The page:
Rob Zombie's American Made Music to Strip By features remixes of songs from Hellbilly Deluxe by like-minded producers and artists such as former Nine Inch Nails members Charlie Clouser and Chris Vrenna, Rammstein, God Lives Underwater, and Philip Steir, formerly of Consolidated. The sexy, sleazy, horror-movie vibe of Hellbilly Deluxe is amplified on a remix of "What Lurks on Channel X?" by the Spacetruckers, Rammstein's reworking of "Spookshow Baby," and the "Poly 915" remix of "Demonoid Phenomenon." Clouser turns in revamped versions of "Superbeast," "Dragula," and "Living Dead Girl" that expand on the songs' creepy yet hard-hitting feel. American Made Music to Strip By also includes a 28-page booklet of artwork and photos from the Hellbilly Deluxe tour.
Words: Heather Phares
When he's not directing feature films like House of 1000 Corpses and Devil's Rejects, Rob Zombie likes to make music. Educated Horses, the prolific director, writer/animator/horror aficionado's return to the world of hedonistic, sexed-up monster rock doesn't stray too far from the formula that garnered him such a rabid fan base, but there's less theater and more backwoods creepiness at hand this time around. Horses crawls on all fours for the first three tracks, relying on too many tried-and-true White Zombie dance beats and turgid guitar riffs to hint at anything outside of sheer puppetry, but when the mid-tempo crunch of "17 Year Locust" begins to echo Sabotage-era Black Sabbath, it's clear that Zombie himself is having the time of his life pulling the strings. "Scorpion Sleeps," with its boot-stomping intro plays like Gary Glitter's "Rock & Roll, Pt.1" blaring from angel's trumpets at the apocalypse, "Ride," with its Tubular Bells-inspired piano riff, evolves into a storm of sonic debauchery, and the purely psychedelic singalong "Death of It All" sounds like the end credits to the last film ever. Schlock it may be, but it's infinitely more listenable -- and enjoyable -- than most schlock thinks it is.
Words: James Christopher Monger
Hard rock's brightest shock rocker avoids the sophomore slump on the fun and energetic The Sinister Urge. Zombie's trademark growl is still in fine form, roaring over the 11 tracks with his unique blend of acid-throated venom. But most interesting are the directions he tries to bring to his familiar sound, which he has been cultivating since the hardcore punk days of White Zombie. "Never Gonna Stop (The Red, Red Kroovy)" is the most apparent example of this, a song that borders on pop with its groovy handclaps and acoustic guitars. But not to be worried, the chorus kicks back into classic Zombie, complete with sampled crowd chants and his trademark "yeah." "Going to California" has a similar vibe, albeit darker and with a Welcome to My Nightmare-era Alice Cooper showbiz quality to it. But when it comes time to rock out, Zombie is more than ready. "Dead Girl Superstar" is probably the best of the bunch, raging along at lightning speed and featuring an awesome guest appearance by Slayer guitarist Kerry King. "Iron Head" is also quite good, matching Zombie's bark with guest singer Ozzy Osbourne's trademark banshee wail over a swaggering beat and chugging riff. And finally there is "House of 1000 Corpses," the theme from the film Zombie directed that apparently offended Universal Studios so much that they refused to release it. The song is a nice departure for him, like a Leonard Cohen song filtered through Violator-era Depeche Mode. It is the slow burn of this last track that shows the most promise; after years of making good heavy metal, he finally expands the boundaries of his own sound. Few metal musicians kept their sound fresh for as long as Zombie, and this album is no exception. This may not win any new fans, but anyone who enjoyed his old material will probably find this to be a welcome addition to their collection. Listen for the bonus track, "Unholy Three," about a minute after the last track ends.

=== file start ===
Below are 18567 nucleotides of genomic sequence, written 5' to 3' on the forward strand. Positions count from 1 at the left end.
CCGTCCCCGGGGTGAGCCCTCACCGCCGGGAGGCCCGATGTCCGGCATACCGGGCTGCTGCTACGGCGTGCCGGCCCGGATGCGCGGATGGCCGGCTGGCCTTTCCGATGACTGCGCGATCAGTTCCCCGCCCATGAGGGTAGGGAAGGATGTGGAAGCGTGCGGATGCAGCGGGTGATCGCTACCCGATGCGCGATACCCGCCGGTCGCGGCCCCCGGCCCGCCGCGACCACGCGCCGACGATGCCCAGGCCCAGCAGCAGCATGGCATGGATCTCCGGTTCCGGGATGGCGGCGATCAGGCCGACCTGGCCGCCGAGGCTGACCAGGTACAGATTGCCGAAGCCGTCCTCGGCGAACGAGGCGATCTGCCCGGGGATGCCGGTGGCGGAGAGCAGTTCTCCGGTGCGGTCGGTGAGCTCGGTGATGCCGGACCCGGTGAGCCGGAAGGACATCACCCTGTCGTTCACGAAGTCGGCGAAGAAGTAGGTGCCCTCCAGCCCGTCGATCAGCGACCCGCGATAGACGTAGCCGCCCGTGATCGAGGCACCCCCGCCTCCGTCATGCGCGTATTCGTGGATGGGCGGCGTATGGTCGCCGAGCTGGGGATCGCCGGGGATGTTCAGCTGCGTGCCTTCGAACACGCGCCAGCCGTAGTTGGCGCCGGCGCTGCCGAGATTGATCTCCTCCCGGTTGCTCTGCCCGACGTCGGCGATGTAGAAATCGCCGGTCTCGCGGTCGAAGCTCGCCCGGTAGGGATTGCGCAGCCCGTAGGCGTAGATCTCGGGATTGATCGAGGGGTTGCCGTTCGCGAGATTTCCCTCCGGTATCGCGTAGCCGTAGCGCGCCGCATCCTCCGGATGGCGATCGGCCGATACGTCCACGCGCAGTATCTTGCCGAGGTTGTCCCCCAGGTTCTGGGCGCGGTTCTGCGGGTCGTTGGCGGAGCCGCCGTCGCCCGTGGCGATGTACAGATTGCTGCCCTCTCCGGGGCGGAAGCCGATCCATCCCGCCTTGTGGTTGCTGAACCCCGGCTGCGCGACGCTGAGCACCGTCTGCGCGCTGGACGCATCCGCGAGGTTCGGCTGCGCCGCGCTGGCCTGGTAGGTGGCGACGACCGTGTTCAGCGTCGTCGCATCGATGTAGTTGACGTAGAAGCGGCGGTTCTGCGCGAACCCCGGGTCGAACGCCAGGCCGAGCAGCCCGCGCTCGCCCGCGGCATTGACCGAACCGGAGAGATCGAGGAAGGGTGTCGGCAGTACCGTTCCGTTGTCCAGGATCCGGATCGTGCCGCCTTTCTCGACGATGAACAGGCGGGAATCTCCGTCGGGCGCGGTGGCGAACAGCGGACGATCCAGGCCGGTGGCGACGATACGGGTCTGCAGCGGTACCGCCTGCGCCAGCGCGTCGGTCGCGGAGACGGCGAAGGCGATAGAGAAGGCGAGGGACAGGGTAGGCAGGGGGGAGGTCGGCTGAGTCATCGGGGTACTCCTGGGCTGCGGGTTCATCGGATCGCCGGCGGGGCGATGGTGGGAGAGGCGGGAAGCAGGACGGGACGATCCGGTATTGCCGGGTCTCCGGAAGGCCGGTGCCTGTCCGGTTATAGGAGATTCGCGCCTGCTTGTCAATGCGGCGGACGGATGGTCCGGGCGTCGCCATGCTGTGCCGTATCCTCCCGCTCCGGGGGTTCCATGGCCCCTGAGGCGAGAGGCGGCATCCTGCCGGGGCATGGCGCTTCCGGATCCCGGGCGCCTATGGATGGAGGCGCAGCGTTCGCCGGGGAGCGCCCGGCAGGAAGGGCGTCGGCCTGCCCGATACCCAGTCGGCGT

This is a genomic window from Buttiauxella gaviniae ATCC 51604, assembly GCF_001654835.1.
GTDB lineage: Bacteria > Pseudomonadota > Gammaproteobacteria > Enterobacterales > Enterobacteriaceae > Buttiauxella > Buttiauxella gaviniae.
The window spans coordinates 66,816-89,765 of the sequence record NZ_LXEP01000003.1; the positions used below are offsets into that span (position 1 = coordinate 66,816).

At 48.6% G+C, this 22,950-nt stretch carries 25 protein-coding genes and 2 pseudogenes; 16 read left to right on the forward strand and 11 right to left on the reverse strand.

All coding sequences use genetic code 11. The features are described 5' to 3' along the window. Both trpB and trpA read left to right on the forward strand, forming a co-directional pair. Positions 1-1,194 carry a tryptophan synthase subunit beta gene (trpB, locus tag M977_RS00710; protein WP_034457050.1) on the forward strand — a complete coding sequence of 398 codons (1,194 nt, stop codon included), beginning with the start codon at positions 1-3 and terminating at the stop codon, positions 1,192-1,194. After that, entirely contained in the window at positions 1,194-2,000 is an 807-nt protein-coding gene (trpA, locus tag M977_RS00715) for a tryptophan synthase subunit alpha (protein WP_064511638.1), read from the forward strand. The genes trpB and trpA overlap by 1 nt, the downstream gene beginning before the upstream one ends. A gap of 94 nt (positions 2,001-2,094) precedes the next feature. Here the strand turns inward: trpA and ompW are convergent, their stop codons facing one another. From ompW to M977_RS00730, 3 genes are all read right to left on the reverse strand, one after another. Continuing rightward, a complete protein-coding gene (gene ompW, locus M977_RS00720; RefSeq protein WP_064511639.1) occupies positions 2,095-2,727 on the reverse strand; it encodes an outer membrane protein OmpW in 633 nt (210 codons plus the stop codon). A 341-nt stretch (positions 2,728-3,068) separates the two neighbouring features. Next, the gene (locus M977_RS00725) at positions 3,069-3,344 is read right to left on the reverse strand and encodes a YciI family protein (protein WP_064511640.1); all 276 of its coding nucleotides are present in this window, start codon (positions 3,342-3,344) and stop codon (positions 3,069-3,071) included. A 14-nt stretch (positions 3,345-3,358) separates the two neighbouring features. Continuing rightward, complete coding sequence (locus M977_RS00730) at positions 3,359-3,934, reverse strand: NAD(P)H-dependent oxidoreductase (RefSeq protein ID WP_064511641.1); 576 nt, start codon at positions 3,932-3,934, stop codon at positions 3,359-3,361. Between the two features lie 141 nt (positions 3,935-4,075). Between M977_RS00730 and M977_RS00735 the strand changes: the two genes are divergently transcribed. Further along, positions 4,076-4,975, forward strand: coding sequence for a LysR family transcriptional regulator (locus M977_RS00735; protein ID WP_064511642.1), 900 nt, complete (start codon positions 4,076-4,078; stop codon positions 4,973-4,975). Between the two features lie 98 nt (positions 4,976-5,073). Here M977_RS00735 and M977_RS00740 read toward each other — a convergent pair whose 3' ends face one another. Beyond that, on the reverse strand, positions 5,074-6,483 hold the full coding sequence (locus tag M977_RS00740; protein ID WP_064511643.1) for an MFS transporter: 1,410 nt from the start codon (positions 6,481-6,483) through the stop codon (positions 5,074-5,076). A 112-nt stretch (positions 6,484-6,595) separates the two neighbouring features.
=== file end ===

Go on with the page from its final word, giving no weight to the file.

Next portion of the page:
Words: Bradley Torreano
It's kind of hard to say what Rob Zombie is at this juncture. He's a filmmaker, he's a musician but, more than anything, he's a brand selling...well, some kind of blend of cheap rock & roll and B-movie exploitation. Cinema proved to be slightly more favorable to his obsessions than music, but he started as a rocker, so he can't leave three chords behind, and so he wound up recording another album called Venomous Rat Regeneration Vendor in 2013, about three years after he last attempted a pop album. There seems to be a concept album tying together Venomous Rat Regeneration Vendor but it'd require patience to piece together, patience that only fanboys could afford. Zombie panders to these true believers but he's clever, clever enough to give Venomous Rat Regeneration Vendor some distinctive wrinkles, whether it's the heavy dose of Deep Purple organ, relentlessly sequenced rhythms, or the monster movie lyrics he loves so. Why he decided to cover Grand Funk Railroad is anybody's guess -- maybe somebody at the label thought it'd help get him on the radio, but at this point nobody should be under any illusion that Rob Zombie could expand his audience. He lives in a world of wax figurines, plaster replicas, VHS dubs, and scratched vinyl, sending them all through digital fuzzboxes and turning them up to 11. If you like what he likes, you'll have fun with him. If not, this is a world of hurt.
Words: Stephen Thomas Erlewine
Why now, Rob Zombie? Why a live album in 2007, just when it seemed like you were gracefully transitioning from music to movies, with your remake of Halloween turning into a hit despite decidedly mixed reviews? Clearly, the answer is that Rob Zombie never intended to leave music behind; he's a cross-platform juggernaut who delivers variations of trashy yet clever schlock-horror to all manners of media, from film to record...to the stage, as captured on Live, his first live album ever. Recorded on various stops on his Educated Horses tour in 2006, Zombie Live does lack some might when stripped of its visuals, but the interesting thing about this set is that it feels live. Which doesn't necessarily mean that it sounds raw: Zombie does a giant production designed for arenas, and the music does sound appropriately big, polished, and punchy. But for as professional as this group is -- it includes Johnny 5 on guitar, drummer Tommy Clufetos and bassist Piggy D -- they still play with vigor, and Zombie's vocals sound live, sometimes swallowed by the mix but never playing like mere replicas of the record. This element of performance energy gives Live its kick -- there are no reimagined songs here, only enthusiastic readings, which should be enough for fans.
Words: Stephen Thomas Erlewine